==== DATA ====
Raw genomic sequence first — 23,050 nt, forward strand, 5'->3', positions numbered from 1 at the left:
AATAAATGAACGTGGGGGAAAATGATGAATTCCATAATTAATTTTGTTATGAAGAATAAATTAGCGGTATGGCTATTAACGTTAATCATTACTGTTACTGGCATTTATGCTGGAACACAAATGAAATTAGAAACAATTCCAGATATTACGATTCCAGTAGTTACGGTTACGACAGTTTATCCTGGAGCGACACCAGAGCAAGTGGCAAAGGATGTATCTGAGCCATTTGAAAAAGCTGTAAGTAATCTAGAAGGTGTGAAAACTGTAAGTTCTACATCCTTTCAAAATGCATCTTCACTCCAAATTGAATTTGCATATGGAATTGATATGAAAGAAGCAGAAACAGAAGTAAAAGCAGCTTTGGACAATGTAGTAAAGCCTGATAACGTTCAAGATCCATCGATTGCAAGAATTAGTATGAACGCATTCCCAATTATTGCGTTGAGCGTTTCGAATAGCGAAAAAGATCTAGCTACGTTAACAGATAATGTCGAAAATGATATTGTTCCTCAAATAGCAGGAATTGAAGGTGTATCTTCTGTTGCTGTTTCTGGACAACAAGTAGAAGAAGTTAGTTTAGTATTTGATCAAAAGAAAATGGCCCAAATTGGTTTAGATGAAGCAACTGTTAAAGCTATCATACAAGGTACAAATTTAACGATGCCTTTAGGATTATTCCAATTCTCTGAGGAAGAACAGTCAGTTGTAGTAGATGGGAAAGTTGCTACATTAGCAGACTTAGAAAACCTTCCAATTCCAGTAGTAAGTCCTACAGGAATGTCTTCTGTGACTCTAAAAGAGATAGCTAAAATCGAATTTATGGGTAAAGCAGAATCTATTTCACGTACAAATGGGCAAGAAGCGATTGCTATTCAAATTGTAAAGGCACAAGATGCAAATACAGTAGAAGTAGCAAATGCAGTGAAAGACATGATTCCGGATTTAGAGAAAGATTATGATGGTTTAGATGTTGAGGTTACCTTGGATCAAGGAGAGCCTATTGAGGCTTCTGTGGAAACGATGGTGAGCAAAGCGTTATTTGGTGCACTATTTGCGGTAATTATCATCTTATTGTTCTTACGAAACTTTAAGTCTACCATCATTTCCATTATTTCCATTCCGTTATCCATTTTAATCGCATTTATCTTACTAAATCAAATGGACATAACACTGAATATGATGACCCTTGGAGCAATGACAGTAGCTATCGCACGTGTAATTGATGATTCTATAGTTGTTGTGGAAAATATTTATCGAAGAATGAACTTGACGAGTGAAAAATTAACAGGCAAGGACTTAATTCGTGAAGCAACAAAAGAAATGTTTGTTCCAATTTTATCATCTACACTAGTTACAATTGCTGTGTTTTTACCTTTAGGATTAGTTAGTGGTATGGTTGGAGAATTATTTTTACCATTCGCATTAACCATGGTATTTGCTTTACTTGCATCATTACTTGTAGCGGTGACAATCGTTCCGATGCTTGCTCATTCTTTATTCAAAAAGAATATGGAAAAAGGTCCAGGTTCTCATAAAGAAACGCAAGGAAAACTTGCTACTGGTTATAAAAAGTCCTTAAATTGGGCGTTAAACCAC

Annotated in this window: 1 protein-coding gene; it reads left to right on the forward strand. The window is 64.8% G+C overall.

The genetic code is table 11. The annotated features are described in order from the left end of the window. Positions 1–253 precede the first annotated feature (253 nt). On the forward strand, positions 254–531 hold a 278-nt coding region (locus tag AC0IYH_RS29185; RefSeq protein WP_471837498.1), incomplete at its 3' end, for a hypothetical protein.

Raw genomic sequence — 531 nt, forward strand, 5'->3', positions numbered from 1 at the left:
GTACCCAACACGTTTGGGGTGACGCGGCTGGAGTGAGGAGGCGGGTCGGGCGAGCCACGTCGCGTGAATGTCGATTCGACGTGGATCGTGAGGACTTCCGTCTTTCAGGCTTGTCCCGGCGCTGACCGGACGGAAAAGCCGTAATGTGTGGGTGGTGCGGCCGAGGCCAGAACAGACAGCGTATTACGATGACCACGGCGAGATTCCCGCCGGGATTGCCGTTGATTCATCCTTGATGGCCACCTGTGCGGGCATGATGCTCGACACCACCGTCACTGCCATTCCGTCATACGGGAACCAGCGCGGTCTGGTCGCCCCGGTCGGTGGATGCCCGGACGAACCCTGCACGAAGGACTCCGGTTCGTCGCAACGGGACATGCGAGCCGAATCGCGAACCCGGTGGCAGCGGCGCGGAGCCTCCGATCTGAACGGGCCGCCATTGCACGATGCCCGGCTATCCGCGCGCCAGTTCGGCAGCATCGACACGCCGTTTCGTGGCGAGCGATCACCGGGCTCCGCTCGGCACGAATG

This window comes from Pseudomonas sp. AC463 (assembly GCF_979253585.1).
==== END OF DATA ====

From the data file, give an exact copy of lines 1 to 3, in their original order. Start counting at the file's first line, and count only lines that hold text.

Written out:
Raw genomic sequence first — 23,050 nt, forward strand, 5'->3', positions numbered from 1 at the left:
AATAAATGAACGTGGGGGAAAATGATGAATTCCATAATTAATTTTGTTATGAAGAATAAATTAGCGGTATGGCTATTAACGTTAATCATTACTGTTACTGGCATTTATGCTGGAACACAAATGAAATTAGAAACAATTCCAGATATTACGATTCCAGTAGTTACGGTTACGACAGTTTATCCTGGAGCGACACCAGAGCAAGTGGCAAAGGATGTATCTGAGCCATTTGAAAAAGCTGTAAGTAATCTAGAAGGTGTGAAAACTGTAAGTTCTACATCCTTTCAAAATGCATCTTCACTCCAAATTGAATTTGCATATGGAATTGATATGAAAGAAGCAGAAACAGAAGTAAAAGCAGCTTTGGACAATGTAGTAAAGCCTGATAACGTTCAAGATCCATCGATTGCAAGAATTAGTATGAACGCATTCCCAATTATTGCGTTGAGCGTTTCGAATAGCGAAAAAGATCTAGCTACGTTAACAGATAATGTCGAAAATGATATTGTTCCTCAAATAGCAGGAATTGAAGGTGTATCTTCTGTTGCTGTTTCTGGACAACAAGTAGAAGAAGTTAGTTTAGTATTTGATCAAAAGAAAATGGCCCAAATTGGTTTAGATGAAGCAACTGTTAAAGCTATCATACAAGGTACAAATTTAACGATGCCTTTAGGATTATTCCAATTCTCTGAGGAAGAACAGTCAGTTGTAGTAGATGGGAAAGTTGCTACATTAGCAGACTTAGAAAACCTTCCAATTCCAGTAGTAAGTCCTACAGGAATGTCTTCTGTGACTCTAAAAGAGATAGCTAAAATCGAATTTATGGGTAAAGCAGAATCTATTTCACGTACAAATGGGCAAGAAGCGATTGCTATTCAAATTGTAAAGGCACAAGATGCAAATACAGTAGAAGTAGCAAATGCAGTGAAAGACATGATTCCGGATTTAGAGAAAGATTATGATGGTTTAGATGTTGAGGTTACCTTGGATCAAGGAGAGCCTATTGAGGCTTCTGTGGAAACGATGGTGAGCAAAGCGTTATTTGGTGCACTATTTGCGGTAATTATCATCTTATTGTTCTTACGAAACTTTAAGTCTACCATCATTTCCATTATTTCCATTCCGTTATCCATTTTAATCGCATTTATCTTACTAAATCAAATGGACATAACACTGAATATGATGACCCTTGGAGCAATGACAGTAGCTATCGCACGTGTAATTGATGATTCTATAGTTGTTGTGGAAAATATTTATCGAAGAATGAACTTGACGAGTGAAAAATTAACAGGCAAGGACTTAATTCGTGAAGCAACAAAAGAAATGTTTGTTCCAATTTTATCATCTACACTAGTTACAATTGCTGTGTTTTTACCTTTAGGATTAGTTAGTGGTATGGTTGGAGAATTATTTTTACCATTCGCATTAACCATGGTATTTGCTTTACTTGCATCATTACTTGTAGCGGTGACAATCGTTCCGATGCTTGCTCATTCTTTATTCAAAAAGAATATGGAAAAAGGTCCAGGTTCTCATAAAGAAACGCAAGGAAAACTTGCTACTGGTTATAAAAAGTCCTTAAATTGGGCGTTAAACCAC

Annotated in this window: 1 protein-coding gene; it reads left to right on the forward strand. The window is 64.8% G+C overall.